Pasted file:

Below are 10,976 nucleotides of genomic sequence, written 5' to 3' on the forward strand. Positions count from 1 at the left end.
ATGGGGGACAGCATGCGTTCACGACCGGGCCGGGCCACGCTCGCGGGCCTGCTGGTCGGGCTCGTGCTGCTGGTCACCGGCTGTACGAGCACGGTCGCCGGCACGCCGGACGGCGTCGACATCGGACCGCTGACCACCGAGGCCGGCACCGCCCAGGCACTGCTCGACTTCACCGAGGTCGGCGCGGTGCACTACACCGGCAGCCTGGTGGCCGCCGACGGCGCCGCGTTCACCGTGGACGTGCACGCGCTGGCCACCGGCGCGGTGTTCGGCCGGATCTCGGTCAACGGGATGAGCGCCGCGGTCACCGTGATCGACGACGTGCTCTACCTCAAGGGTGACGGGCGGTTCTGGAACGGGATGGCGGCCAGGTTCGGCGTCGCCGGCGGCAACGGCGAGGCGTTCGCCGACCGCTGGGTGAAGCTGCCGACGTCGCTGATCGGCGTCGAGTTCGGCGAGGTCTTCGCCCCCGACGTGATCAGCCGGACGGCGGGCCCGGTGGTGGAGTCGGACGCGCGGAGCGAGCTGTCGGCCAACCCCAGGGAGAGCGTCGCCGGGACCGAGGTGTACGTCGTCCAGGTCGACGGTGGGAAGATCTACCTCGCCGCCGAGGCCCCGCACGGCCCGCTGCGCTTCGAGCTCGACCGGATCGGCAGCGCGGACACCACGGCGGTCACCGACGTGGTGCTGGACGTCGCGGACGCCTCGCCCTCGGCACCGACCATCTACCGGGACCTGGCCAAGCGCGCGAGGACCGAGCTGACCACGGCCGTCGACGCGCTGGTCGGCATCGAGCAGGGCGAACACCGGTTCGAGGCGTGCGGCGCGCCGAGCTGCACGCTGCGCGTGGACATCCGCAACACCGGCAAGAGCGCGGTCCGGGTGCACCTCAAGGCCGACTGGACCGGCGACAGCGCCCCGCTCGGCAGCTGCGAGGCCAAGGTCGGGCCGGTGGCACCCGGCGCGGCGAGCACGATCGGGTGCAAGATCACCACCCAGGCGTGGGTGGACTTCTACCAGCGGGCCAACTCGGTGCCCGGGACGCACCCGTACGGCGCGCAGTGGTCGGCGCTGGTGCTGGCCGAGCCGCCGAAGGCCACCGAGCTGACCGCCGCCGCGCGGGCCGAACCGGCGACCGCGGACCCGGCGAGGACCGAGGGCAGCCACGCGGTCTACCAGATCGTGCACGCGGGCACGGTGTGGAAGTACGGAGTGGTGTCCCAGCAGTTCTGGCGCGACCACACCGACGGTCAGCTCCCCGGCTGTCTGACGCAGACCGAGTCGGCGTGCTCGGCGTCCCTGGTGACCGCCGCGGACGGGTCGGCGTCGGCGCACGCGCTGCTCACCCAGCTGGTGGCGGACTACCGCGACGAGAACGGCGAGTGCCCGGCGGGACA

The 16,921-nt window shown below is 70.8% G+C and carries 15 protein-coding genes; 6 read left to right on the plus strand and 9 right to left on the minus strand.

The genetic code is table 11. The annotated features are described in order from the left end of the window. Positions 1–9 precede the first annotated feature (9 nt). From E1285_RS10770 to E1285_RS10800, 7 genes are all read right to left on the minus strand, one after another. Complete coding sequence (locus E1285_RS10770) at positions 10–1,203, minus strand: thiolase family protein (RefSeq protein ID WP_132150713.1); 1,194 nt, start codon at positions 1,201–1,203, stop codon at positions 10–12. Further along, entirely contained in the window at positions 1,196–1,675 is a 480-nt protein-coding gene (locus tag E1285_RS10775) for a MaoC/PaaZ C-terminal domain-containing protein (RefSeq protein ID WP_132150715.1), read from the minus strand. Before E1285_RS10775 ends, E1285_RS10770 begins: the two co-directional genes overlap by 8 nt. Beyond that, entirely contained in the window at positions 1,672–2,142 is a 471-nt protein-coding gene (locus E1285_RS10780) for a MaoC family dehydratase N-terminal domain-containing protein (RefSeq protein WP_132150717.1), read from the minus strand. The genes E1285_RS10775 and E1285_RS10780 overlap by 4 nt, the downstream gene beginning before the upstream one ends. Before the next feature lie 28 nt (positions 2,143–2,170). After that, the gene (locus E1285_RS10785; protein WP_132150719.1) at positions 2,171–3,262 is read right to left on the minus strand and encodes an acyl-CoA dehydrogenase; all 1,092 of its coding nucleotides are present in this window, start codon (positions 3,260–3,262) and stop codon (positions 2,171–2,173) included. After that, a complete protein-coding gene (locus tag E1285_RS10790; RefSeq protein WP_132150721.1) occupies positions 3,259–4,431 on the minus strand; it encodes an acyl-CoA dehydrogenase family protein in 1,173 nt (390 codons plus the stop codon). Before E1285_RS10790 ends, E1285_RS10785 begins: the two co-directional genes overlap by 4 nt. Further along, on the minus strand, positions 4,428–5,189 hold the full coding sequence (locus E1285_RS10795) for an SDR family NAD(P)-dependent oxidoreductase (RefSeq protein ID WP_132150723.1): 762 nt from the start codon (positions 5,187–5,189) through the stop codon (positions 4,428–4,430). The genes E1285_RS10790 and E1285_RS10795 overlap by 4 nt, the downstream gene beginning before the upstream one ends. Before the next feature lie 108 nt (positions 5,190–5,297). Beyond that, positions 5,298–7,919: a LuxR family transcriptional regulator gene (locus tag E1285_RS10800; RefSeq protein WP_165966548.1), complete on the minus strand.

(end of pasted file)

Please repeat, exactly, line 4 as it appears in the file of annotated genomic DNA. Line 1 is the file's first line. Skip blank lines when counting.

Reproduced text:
The genetic code is table 11. The annotated features are described in order from the left end of the window. Positions 1–9 precede the first annotated feature (9 nt). From E1285_RS10770 to E1285_RS10800, 7 genes are all read right to left on the minus strand, one after another. Complete coding sequence (locus E1285_RS10770) at positions 10–1,203, minus strand: thiolase family protein (RefSeq protein ID WP_132150713.1); 1,194 nt, start codon at positions 1,201–1,203, stop codon at positions 10–12. Further along, entirely contained in the window at positions 1,196–1,675 is a 480-nt protein-coding gene (locus tag E1285_RS10775) for a MaoC/PaaZ C-terminal domain-containing protein (RefSeq protein ID WP_132150715.1), read from the minus strand. Before E1285_RS10775 ends, E1285_RS10770 begins: the two co-directional genes overlap by 8 nt. Beyond that, entirely contained in the window at positions 1,672–2,142 is a 471-nt protein-coding gene (locus E1285_RS10780) for a MaoC family dehydratase N-terminal domain-containing protein (RefSeq protein WP_132150717.1), read from the minus strand. The genes E1285_RS10775 and E1285_RS10780 overlap by 4 nt, the downstream gene beginning before the upstream one ends. Before the next feature lie 28 nt (positions 2,143–2,170). After that, the gene (locus E1285_RS10785; protein WP_132150719.1) at positions 2,171–3,262 is read right to left on the minus strand and encodes an acyl-CoA dehydrogenase; all 1,092 of its coding nucleotides are present in this window, start codon (positions 3,260–3,262) and stop codon (positions 2,171–2,173) included. After that, a complete protein-coding gene (locus tag E1285_RS10790; RefSeq protein WP_132150721.1) occupies positions 3,259–4,431 on the minus strand; it encodes an acyl-CoA dehydrogenase family protein in 1,173 nt (390 codons plus the stop codon). Before E1285_RS10790 ends, E1285_RS10785 begins: the two co-directional genes overlap by 4 nt. Further along, on the minus strand, positions 4,428–5,189 hold the full coding sequence (locus E1285_RS10795) for an SDR family NAD(P)-dependent oxidoreductase (RefSeq protein ID WP_132150723.1): 762 nt from the start codon (positions 5,187–5,189) through the stop codon (positions 4,428–4,430). The genes E1285_RS10790 and E1285_RS10795 overlap by 4 nt, the downstream gene beginning before the upstream one ends. Before the next feature lie 108 nt (positions 5,190–5,297). Beyond that, positions 5,298–7,919: a LuxR family transcriptional regulator gene (locus tag E1285_RS10800; RefSeq protein WP_165966548.1), complete on the minus strand.